The Japanese Student Association (JSA) held Matsuri, its seventh annual spring festival, last Friday in Hutchinson Commons—the perfect setting for a night of activities, food, and performance. A space for Japanese students to celebrate their culture, Matsuri also invited those less familiar with Japanese culture to join in.
Booths set up around the space by organizations including the Japanese Consulate, UChicago’s Center for East Asian Studies, and some Asian-interest Greek life societies, provided guests with opportunities to participate in activities and eat.
Those Greek life organizations managed one of the most popular booths, which provided games and activities for children. Yili Xiong, alpha Kappa Delta Phi’s vice president of external affairs, described her experience with JSA. To further the sorority’s mission of promoting awareness and visibility of Asian culture, the sisters like “to volunteer at a lot of Asian-interest RSO events,” Xiong said. Matsuri and similar events are “hubs for people of the same culture to meet each other,” especially as the College community has a sizeable pan-Asian population. By encouraging visibility, “cultural diversity [becomes] something fun and approachable for a lot of people,” she said.
Performances took place in the back of Hutchinson Commons and showcased distinct facets of Japanese culture. Aya Smith, a graduate of the class of 2014 and a Japanese singer, delivered an incredible performance featuring covers of Japanese songs as well as some of her own pieces. She first performed “Love Machine,” an upbeat Japanese pop song describing love and pride for Japan, a theme that invoked memories of her childhood. She also performed the original tune “Just Once” with her band Chicago Loud 9. The song is one of the few on their 2015 extended play recording “Just Once.” The group is a “mix of hip-hop, funk, rock—something for everyone,” Aya said. The event was not only a place for her to showcase her songs, but it was also important to her personally. “I identify strongly with my Japanese side, so it’s always fun to come to an event where there are Japanese people and people who are interested in Japanese Culture,” Aya said.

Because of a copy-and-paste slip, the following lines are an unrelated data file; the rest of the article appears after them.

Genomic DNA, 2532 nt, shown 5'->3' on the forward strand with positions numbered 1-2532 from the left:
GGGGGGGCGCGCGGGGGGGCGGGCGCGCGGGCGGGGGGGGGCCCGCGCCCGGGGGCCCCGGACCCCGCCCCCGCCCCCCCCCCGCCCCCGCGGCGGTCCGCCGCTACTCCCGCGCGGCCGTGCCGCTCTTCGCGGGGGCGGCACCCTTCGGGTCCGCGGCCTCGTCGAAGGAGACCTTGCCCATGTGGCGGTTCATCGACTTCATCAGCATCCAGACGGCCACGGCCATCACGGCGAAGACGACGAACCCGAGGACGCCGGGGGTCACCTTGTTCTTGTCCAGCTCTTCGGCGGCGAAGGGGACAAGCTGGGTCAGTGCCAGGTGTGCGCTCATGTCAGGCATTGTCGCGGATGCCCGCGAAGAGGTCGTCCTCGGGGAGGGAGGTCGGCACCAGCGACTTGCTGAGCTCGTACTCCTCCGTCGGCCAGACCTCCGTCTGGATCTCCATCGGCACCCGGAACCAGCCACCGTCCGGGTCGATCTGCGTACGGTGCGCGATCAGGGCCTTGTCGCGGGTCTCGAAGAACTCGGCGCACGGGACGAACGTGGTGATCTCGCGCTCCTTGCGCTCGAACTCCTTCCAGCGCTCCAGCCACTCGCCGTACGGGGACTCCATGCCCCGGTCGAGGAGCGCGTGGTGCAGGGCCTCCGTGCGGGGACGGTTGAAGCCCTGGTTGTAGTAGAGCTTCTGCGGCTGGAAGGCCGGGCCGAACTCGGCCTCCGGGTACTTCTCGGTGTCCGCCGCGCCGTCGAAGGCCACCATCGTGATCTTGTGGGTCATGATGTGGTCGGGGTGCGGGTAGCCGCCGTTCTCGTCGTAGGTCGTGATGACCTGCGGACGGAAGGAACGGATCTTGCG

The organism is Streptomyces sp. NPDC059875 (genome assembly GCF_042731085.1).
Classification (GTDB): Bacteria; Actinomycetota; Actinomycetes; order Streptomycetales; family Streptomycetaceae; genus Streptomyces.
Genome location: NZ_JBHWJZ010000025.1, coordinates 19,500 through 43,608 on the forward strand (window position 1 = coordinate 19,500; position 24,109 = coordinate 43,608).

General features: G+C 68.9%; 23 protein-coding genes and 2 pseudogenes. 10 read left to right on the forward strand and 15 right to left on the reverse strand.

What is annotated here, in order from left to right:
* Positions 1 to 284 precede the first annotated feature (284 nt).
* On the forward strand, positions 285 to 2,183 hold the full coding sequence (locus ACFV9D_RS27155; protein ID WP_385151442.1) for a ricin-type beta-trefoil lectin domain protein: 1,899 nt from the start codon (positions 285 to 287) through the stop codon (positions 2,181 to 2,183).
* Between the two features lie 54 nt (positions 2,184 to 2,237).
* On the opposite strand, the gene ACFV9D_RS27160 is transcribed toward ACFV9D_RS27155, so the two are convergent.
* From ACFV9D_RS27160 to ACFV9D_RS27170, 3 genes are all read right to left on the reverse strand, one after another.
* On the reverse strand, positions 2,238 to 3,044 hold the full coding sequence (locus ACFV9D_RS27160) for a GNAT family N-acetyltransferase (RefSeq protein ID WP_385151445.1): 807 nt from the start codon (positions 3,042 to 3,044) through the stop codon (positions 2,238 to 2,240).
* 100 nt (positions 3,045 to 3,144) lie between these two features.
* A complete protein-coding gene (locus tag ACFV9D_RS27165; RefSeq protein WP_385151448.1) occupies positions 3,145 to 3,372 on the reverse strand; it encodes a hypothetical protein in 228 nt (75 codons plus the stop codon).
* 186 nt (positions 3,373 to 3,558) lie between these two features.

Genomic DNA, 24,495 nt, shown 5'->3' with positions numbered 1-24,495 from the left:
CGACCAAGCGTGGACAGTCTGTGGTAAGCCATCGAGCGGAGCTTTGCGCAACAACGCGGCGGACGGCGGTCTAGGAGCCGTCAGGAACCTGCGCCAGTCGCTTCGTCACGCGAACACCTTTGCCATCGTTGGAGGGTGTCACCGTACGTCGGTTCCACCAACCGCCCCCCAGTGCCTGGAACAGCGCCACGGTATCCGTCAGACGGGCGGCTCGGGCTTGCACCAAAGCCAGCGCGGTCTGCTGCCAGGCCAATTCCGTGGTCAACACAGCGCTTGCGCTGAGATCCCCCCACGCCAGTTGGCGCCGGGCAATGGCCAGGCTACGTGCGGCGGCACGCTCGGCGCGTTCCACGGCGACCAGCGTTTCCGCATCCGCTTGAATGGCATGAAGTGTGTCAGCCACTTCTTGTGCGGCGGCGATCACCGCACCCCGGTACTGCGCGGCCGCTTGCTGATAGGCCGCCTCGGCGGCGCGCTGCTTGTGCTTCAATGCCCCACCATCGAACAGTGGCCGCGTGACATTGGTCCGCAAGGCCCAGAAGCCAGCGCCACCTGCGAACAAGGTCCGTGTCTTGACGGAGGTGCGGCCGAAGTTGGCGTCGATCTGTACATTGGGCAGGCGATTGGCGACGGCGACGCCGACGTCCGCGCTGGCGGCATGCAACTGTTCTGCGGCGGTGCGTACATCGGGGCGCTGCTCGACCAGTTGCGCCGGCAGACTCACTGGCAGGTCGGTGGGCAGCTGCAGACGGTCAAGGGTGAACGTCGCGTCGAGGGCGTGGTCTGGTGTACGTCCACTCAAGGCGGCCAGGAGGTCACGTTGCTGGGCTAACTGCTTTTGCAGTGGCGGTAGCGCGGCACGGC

The Ki-Aikido Club delivered another standout performance in a demonstration of martial arts. First-year and new member Kellie Lu described the focus of ki-aikido on using “technique and form” to resist opponents larger and stronger than the practitioner. Her role in the performance explored the concept of “the unliftable body”: she explained how paying attention to the body can help with defense. “If you’re stiff, you can be easily lifted up into the air,” she said.
JSA president Kai Chen summed up the event as one that carried a consistent mission: By “doing something for the students and [larger] community…[Matsuri is] a good opportunity for everyone to get together” to celebrate an integral part of UChicago’s cultural fabric.